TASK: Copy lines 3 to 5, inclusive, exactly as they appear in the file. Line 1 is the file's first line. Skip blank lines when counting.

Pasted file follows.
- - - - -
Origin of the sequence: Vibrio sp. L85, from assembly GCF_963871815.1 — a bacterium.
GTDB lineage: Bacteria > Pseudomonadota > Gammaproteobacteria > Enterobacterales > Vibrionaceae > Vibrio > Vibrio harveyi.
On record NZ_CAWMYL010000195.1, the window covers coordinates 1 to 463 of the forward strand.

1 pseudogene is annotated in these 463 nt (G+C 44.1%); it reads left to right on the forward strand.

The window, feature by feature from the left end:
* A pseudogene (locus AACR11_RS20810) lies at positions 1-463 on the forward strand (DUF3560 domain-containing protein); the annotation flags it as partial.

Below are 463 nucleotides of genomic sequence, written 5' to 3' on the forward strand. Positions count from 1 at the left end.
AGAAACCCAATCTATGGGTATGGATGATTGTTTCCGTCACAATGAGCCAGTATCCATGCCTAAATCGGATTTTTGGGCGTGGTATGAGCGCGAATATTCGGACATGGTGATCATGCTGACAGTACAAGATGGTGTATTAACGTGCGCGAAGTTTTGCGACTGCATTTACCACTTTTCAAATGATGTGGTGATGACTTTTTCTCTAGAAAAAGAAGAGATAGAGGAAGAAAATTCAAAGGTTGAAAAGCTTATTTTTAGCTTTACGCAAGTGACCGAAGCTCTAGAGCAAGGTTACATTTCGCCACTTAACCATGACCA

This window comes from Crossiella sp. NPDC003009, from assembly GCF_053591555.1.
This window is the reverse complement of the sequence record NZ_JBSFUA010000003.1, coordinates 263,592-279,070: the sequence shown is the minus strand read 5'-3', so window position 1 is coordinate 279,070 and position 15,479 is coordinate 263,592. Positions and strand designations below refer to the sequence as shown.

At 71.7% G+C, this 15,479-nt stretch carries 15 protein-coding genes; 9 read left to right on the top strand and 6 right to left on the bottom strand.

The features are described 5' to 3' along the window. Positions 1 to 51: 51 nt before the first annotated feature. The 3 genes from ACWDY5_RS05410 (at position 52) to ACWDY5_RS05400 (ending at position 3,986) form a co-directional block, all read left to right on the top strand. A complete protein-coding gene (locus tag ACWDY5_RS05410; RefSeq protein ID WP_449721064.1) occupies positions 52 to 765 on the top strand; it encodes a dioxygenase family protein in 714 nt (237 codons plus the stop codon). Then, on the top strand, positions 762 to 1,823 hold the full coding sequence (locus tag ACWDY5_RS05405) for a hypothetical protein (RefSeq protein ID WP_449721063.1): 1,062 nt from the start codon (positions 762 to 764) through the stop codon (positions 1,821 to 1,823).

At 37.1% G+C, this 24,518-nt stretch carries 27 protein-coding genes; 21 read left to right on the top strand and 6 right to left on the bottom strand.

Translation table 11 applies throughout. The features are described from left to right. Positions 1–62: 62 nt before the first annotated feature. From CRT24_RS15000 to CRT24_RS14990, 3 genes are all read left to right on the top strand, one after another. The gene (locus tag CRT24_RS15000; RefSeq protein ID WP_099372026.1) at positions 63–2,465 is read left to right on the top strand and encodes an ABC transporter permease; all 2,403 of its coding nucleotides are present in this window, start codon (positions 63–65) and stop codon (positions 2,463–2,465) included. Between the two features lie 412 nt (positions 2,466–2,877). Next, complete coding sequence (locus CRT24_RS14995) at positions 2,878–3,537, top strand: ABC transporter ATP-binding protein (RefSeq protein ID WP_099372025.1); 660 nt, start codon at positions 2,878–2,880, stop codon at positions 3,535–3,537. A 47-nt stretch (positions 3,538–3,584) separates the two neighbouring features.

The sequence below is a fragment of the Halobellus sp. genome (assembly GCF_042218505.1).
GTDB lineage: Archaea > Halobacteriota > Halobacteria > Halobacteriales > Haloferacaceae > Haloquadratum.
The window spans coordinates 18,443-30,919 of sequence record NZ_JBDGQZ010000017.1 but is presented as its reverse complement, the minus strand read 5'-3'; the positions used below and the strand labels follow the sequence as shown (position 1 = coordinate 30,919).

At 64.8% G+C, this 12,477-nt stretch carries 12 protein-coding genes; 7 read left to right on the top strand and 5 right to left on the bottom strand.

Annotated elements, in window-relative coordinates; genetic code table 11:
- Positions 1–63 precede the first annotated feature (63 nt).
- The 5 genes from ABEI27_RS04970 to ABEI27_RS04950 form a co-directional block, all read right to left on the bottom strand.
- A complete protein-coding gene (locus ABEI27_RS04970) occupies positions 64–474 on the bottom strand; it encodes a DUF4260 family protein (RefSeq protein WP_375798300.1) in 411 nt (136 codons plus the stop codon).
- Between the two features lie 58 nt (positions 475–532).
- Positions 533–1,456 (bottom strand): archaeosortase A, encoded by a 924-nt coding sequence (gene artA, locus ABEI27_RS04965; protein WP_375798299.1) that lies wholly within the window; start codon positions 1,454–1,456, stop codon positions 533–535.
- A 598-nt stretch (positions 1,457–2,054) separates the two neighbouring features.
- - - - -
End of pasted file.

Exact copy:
On record NZ_CAWMYL010000195.1, the window covers coordinates 1 to 463 of the forward strand.

1 pseudogene is annotated in these 463 nt (G+C 44.1%); it reads left to right on the forward strand.

The window, feature by feature from the left end: